Language Selection

English French German Italian Portuguese Spanish

Beyond FUDCon with Robyn Bergeron, Fedora Program Manager

Filed under
Linux
Interviews

"I personally would love to see more folks getting involved in areas that don't necessarily require coding skills. I think that there is enormous room for growth and contribution in these areas, and there are plenty of Linux enthusiasts out there who have the skills and imagination to make great contributions in these places." ~ Robyn Bergeron

Linux Pro Magazine: How did you first get involved with F/LOSS? When? What was your first Linux distribution? When? What do you use now?

Robyn Bergeron: I've been a Linux user for a long time, though it hasn't always been my primary OS. I remember running Slackware back in 1995, 1996, and was an on-again, off-again tinkerer through the early 2000s. My first real involvement with contributing to F/LOSS was a few years ago, when I volunteered to help out with editing papers and compiling the proceedings for the Ottawa Linux Symposium, which I did for two years before becoming involved with Fedora.

LPM: Could you please introduce yourself and tell me a little about what your role at Red Hat is and what you do for the Fedora Project?

rest here




More in Tux Machines

today's howtos

On the boundaries of GPL enforcement

Last October, the Software Freedom Conservancy (SFC) and Free Software Foundation (FSF) jointly published "The Principles of Community-Oriented GPL Enforcement". That document described what those organizations believe the goal of enforcement efforts should be and how those efforts should be carried out. Several other organizations endorsed the principles, including the netfilter project earlier this month. It was, perhaps, a bit puzzling that the project would make that endorsement at that time, but a July 19 SFC blog post sheds some light on the matter. There have been rumblings for some time about a kernel developer doing enforcement in Germany that might not be particularly "community-oriented", but public information was scarce. Based on the blog post by Bradley Kuhn and Karen Sandler, though, it would seem that Patrick McHardy, who worked on netfilter, is the kernel developer in question. McHardy has also recently been suspended from the netfilter core team pending his reply to "severe allegations" with regard to "the style of his license enforcement activities". Read more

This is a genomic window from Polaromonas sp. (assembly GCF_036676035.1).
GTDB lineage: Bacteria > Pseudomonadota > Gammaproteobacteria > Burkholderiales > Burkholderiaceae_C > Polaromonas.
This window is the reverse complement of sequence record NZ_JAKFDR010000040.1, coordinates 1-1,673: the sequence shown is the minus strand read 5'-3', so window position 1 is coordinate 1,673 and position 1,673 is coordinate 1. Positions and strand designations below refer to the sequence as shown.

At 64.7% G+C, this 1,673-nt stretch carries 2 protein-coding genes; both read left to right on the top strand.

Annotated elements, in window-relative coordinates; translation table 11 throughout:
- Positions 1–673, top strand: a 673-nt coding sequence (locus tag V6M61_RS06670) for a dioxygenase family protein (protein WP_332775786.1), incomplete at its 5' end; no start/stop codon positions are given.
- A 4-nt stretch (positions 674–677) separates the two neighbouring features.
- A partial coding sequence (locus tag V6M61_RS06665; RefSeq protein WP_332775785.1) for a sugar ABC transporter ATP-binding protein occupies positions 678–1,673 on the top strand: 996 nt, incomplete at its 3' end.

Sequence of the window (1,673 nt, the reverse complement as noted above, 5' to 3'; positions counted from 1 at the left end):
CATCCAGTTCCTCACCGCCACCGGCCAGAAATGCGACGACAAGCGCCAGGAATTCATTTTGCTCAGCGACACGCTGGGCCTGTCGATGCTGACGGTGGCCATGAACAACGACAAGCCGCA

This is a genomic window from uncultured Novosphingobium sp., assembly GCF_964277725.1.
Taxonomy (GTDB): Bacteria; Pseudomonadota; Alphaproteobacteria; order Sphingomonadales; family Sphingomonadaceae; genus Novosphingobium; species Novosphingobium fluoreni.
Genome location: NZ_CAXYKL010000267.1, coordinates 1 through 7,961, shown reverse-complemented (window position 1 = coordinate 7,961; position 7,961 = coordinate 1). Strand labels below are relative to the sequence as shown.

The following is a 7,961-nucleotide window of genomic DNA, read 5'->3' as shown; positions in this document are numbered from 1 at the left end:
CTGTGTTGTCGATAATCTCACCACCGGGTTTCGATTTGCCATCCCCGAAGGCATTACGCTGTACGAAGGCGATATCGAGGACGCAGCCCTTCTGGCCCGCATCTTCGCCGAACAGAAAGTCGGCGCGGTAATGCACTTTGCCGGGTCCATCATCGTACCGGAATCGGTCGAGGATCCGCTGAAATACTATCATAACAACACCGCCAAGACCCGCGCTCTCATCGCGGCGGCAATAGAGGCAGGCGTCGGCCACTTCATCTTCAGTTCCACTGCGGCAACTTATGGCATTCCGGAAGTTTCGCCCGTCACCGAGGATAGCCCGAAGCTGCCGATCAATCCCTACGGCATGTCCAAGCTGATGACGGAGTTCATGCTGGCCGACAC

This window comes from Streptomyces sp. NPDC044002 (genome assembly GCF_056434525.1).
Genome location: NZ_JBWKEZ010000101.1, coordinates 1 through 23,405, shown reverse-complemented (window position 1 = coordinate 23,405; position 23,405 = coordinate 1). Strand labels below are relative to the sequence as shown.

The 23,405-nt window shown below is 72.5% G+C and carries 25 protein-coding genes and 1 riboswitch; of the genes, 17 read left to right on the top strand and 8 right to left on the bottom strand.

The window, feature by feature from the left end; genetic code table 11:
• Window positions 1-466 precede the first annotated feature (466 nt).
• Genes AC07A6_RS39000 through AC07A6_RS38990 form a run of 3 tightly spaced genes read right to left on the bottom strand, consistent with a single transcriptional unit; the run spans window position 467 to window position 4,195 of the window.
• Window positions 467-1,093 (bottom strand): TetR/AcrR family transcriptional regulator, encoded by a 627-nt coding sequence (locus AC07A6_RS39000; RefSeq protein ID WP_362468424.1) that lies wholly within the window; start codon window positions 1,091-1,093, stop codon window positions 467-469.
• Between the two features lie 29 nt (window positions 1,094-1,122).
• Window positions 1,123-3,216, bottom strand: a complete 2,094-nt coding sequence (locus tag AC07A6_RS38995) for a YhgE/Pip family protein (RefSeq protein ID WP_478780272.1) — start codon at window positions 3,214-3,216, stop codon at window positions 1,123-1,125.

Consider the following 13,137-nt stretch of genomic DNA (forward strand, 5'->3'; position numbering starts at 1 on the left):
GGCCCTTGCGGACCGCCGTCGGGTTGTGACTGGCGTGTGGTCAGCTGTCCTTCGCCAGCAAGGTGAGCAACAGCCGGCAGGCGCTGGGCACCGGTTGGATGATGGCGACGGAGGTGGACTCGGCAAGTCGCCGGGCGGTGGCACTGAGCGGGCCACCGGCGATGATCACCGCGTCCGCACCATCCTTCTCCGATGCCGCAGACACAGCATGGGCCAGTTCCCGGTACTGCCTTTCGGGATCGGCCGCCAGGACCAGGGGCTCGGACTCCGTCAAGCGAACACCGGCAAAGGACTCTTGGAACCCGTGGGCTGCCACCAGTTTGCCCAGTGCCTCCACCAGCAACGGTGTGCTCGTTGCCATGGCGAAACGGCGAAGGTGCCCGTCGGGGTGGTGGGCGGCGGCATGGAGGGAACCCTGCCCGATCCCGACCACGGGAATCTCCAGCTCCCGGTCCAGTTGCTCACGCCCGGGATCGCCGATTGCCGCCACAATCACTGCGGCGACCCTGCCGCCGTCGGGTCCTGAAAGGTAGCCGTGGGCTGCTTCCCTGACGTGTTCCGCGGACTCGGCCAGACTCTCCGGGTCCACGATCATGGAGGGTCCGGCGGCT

KDE Leftovers

Android Leftovers